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phone, had had a stroke, and she was afraid he was going to
die. The voice that spoke to him out of the black tube which
he pressed coldly against his ear was alien to him.

But Mr. Christian did not dieónot soon. He lay beneath
the high, carved headboard of his bed, inert as a log almost,
and without sound except for the dry rasp of his measured
and grudging breath. His face, now splotchy in its colour,
was frozen in a pained and inquiring grimace, and his glance
was fixed.

But Mr. Munn did not see him when he went out to the
Christian place. He was never to see him again after that
night when he left him standing halfway down the stairs,
barefooted, his nightshirt wadded into his trousers.

When he got out to the Christian house that next morning,
Lucille Christian met him in the hall. Her face was chalk-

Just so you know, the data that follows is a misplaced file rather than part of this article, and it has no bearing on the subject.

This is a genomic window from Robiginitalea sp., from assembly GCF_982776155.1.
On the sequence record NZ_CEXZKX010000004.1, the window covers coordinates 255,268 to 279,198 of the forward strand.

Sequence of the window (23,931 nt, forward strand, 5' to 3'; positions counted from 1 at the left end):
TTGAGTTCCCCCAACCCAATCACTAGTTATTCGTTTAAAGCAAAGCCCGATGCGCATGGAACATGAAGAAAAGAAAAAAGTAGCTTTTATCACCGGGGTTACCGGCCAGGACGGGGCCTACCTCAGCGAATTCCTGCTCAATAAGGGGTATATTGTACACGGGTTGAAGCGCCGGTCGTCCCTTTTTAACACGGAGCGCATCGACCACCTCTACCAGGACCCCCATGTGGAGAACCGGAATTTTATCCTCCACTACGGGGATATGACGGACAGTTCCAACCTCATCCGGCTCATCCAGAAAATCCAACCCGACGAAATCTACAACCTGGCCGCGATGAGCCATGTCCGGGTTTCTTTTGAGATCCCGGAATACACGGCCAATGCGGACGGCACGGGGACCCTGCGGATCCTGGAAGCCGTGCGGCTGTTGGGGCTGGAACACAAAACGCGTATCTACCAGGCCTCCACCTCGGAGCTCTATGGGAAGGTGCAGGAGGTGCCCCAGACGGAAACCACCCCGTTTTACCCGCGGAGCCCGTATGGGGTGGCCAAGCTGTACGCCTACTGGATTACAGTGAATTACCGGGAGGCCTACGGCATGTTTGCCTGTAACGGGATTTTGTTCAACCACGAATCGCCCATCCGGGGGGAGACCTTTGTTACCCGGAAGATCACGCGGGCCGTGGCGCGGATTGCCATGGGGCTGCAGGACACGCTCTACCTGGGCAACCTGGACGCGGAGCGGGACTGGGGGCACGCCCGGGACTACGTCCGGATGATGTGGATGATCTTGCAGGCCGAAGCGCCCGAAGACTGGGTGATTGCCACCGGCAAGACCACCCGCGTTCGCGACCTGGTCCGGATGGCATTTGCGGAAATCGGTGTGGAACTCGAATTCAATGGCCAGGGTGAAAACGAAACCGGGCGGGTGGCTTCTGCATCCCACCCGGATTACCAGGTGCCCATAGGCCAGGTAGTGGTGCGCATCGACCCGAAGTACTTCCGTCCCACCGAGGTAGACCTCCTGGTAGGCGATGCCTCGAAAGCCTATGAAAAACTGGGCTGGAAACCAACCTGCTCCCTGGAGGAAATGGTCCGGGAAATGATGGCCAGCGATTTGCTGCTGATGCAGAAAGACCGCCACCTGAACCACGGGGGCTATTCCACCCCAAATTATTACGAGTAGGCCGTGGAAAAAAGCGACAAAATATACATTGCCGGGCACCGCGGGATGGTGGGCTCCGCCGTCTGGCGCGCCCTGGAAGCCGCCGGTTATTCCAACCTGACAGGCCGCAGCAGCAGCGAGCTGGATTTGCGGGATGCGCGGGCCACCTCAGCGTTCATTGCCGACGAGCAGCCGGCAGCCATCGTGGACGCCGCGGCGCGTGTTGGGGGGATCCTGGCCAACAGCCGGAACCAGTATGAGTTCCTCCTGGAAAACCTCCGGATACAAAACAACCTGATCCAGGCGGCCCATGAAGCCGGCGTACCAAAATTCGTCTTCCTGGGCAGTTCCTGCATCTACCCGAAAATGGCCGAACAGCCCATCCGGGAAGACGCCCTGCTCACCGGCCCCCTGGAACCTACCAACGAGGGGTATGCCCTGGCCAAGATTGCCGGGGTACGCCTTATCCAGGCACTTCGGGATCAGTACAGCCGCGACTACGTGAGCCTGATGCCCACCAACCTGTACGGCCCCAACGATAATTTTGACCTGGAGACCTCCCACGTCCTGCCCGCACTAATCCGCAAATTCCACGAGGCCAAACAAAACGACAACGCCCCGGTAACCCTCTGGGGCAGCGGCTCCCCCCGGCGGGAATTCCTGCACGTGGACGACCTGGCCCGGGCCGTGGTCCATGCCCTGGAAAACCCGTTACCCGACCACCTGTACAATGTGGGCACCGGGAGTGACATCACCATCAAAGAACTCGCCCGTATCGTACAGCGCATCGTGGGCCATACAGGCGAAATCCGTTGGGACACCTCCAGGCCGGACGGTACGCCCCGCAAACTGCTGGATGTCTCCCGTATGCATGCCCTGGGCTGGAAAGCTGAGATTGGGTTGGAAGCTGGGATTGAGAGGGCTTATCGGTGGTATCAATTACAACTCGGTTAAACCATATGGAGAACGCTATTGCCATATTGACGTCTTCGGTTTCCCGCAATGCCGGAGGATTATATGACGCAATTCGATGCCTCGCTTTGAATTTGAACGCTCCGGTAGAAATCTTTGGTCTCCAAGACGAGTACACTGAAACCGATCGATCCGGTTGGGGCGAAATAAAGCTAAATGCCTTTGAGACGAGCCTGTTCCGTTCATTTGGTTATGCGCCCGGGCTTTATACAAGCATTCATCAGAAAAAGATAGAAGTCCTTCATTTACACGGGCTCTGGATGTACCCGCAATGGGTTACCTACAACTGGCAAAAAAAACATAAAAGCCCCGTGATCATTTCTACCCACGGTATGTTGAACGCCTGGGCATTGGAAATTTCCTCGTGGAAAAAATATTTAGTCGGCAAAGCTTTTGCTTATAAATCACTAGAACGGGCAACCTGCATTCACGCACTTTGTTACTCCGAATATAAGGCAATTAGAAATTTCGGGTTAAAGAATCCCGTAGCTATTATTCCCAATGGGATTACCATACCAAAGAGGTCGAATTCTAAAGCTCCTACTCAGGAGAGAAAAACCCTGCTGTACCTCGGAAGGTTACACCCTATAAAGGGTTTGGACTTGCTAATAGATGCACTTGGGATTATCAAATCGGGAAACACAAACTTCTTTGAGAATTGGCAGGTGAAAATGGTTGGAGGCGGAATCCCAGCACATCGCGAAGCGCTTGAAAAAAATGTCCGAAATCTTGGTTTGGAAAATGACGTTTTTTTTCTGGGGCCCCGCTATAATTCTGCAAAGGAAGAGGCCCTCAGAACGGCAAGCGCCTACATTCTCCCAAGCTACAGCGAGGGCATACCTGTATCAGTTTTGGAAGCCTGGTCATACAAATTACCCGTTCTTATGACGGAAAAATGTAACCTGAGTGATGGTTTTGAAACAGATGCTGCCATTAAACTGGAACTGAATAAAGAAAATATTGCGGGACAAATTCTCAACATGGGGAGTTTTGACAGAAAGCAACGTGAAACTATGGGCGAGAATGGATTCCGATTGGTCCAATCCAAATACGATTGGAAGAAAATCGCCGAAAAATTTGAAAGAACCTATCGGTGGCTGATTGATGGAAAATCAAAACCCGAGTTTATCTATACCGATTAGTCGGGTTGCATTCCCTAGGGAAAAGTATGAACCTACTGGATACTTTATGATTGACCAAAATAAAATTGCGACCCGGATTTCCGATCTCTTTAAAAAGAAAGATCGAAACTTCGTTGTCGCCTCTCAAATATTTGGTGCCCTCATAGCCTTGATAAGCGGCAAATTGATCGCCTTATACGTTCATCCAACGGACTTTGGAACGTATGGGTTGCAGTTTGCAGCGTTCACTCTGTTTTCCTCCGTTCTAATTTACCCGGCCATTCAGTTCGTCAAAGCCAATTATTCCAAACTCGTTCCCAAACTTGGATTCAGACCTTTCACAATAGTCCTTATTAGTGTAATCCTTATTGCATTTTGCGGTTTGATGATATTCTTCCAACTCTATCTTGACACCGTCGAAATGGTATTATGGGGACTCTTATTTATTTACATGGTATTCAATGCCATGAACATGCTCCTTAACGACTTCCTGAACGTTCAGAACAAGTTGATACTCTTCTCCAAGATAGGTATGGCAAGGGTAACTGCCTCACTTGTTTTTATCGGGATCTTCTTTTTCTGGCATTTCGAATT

white, and her eyes, no longer blue, seemed dark and sunken.

"How is he?" Mr. Munn asked.

Looking at him, with her hair falling half loose about her
face, she seemed unable to speak.

"How is he?" he repeated.

"It was terrible," she uttered hoarsely, in a whisper which
was as dry and impersonal and alien as the sounds which had
come from the telephone receiver.

" Can I see him?" he asked, looking at her, and took a step
toward the staircase.

She did not take her gaze from his face, and her right arm,
as though with an independent volition, thrust forward at him.
The fingers clutched the fabric of his sleeve, twisting it. " No!"
she said. "No!"


The grip tightened on his sleeve.

" It was terrible," she whispered retardedly, in that voice.

They had quarrelled, she finally managed to tell him. Her
father had found her. He had come into the room where she
was, there was no telling why, but it had seemed as though to
look out the front window at Mr. Munn riding off, and he had